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FEMA Fixes Its Web Site

FEMA apparently got the message that its online aid application for hurricane survivors, which previously worked only on Windows PCs and Internet Explorer browsers, had to change. Actually, I suspect it got a few thousand messages, after the story appeared here and elsewhere. In any case, FEMA has now posted a statement on the Web site, stating that it is "in the process of modifying the
FEMA apparently got the message that its online aid application for hurricane survivors, which previously worked only on Windows PCs and Internet Explorer browsers, had to change. Actually, I suspect it got a few thousand messages, after the story appeared here and elsewhere. In any case, FEMA has now posted a statement on the Web site, stating that it is "in the process of modifying the application" so that people using other browsers and systems can access it.This isn't the first time a government agency has dropped the ball on building accessible, standards-based Web sites. A Copyright Office site being built so that content creators can pre-register certain works for copyright protection will also require Internet Explorer, at least for the time being. In that case, the problem reflected the government's decision to integrate its online tool with a back-end CRM system that won't work with other browsers.

FEMA's restrictions were, of course, both more onerous and less justifiable: By also shutting out Mac users, no matter which browser they used, the site could have caused problems for a small but significant number of Katrina survivors. Corporate politics and technology dogma aside, this was unacceptable.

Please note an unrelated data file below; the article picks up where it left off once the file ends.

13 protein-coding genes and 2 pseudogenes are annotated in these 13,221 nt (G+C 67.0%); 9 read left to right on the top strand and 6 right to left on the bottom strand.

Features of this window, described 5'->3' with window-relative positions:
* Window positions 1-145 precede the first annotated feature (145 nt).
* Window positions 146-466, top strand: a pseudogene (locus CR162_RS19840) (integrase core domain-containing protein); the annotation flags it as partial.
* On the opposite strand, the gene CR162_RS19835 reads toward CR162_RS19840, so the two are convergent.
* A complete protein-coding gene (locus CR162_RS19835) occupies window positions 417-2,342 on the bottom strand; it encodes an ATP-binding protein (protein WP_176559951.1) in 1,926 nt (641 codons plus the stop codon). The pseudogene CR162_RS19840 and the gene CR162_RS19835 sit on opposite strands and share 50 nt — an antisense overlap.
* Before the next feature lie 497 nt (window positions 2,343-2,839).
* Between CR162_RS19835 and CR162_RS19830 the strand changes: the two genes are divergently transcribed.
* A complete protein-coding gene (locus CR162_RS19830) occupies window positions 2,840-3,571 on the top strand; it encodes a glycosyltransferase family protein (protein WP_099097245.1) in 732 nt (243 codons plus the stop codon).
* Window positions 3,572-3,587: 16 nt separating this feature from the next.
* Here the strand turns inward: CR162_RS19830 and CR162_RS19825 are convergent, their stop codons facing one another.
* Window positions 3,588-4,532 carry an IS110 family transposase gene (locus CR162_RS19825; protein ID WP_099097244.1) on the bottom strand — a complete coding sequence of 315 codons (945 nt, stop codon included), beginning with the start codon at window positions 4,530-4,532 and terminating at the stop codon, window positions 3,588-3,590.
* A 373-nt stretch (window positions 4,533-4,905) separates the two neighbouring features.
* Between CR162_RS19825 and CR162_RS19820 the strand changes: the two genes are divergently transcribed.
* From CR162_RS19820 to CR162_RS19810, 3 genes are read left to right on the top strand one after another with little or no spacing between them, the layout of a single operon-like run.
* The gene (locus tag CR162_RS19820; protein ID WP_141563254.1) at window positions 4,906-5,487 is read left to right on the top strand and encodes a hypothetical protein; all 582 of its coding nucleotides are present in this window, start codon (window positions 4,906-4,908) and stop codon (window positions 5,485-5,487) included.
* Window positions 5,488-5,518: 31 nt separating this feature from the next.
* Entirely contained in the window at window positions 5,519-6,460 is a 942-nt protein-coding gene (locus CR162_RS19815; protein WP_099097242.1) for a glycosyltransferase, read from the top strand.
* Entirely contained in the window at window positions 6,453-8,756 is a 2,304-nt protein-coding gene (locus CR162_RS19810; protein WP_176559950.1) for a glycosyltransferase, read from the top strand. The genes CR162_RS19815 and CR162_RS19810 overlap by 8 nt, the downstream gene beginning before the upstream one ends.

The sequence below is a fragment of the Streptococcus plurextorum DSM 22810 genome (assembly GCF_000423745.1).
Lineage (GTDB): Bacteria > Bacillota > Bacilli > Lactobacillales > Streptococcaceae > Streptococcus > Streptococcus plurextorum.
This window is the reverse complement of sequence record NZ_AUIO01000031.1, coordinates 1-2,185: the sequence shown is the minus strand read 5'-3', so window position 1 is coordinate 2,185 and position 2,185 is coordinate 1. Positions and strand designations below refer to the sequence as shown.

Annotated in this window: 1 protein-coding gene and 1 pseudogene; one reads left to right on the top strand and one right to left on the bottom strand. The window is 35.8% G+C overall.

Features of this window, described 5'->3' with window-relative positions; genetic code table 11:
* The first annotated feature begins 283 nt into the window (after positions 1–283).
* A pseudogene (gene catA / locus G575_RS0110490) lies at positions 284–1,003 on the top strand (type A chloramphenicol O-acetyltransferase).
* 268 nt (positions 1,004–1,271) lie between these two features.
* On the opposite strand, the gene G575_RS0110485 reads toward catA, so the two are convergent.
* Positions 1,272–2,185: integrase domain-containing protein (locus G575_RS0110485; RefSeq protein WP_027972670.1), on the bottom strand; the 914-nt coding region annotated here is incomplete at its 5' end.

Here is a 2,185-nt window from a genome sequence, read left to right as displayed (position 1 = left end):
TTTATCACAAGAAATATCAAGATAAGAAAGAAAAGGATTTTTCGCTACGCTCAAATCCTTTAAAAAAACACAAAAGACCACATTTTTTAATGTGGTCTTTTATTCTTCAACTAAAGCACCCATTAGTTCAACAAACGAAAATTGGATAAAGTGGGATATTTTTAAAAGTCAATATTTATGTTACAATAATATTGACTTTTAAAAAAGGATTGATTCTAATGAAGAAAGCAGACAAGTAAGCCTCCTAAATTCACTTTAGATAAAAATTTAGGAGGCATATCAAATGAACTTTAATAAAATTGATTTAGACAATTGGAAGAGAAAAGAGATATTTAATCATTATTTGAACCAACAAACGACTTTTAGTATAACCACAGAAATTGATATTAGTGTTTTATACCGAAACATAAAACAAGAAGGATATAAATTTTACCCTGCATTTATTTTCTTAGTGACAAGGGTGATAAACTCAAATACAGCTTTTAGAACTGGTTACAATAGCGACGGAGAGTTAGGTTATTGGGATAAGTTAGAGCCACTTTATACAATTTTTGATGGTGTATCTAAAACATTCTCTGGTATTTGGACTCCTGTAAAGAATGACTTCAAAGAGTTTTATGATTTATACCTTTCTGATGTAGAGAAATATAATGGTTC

It's both practical and, in many cases, easier for developers to build standards-based Internet applications. Besides making life easier for everyone by allowing access from a veriety of systems and client apps, standards-based sites are far more accessible to people who rely on screen readers and other assistive technologies. In a nation with an aging population and where 10 percent of Internet users rely on some sort of assistive technology, this is a critical issue for any government agency with an online presence.

For most government Web sites, and even for some private-sector sites, accessibility isn't just common courtesy and common sense -- it's also the law. Last month, Tim Berners-Lee and Daniel Weitzner of W3C noted this fact in a letter to the U.S. Copyright Office, regarding its planned pre-registration tool. And while most of us would be content to wait until the next software upgrade allows the office to fix the problem, it seems like only a matter of time before someone with less patience gets a federal judge involved in settling the issue.

Thankfully, common sense prevailed at FEMA: People with enough to worry about won't find themselves jumping through hoops just to fill out a form on a Web site. I hope the Copyright Office follows suit as quickly as possible, and I especially hope other government agencies will take a more far-sighted view when it comes to selecting, buying, and building standards-based Internet technologies.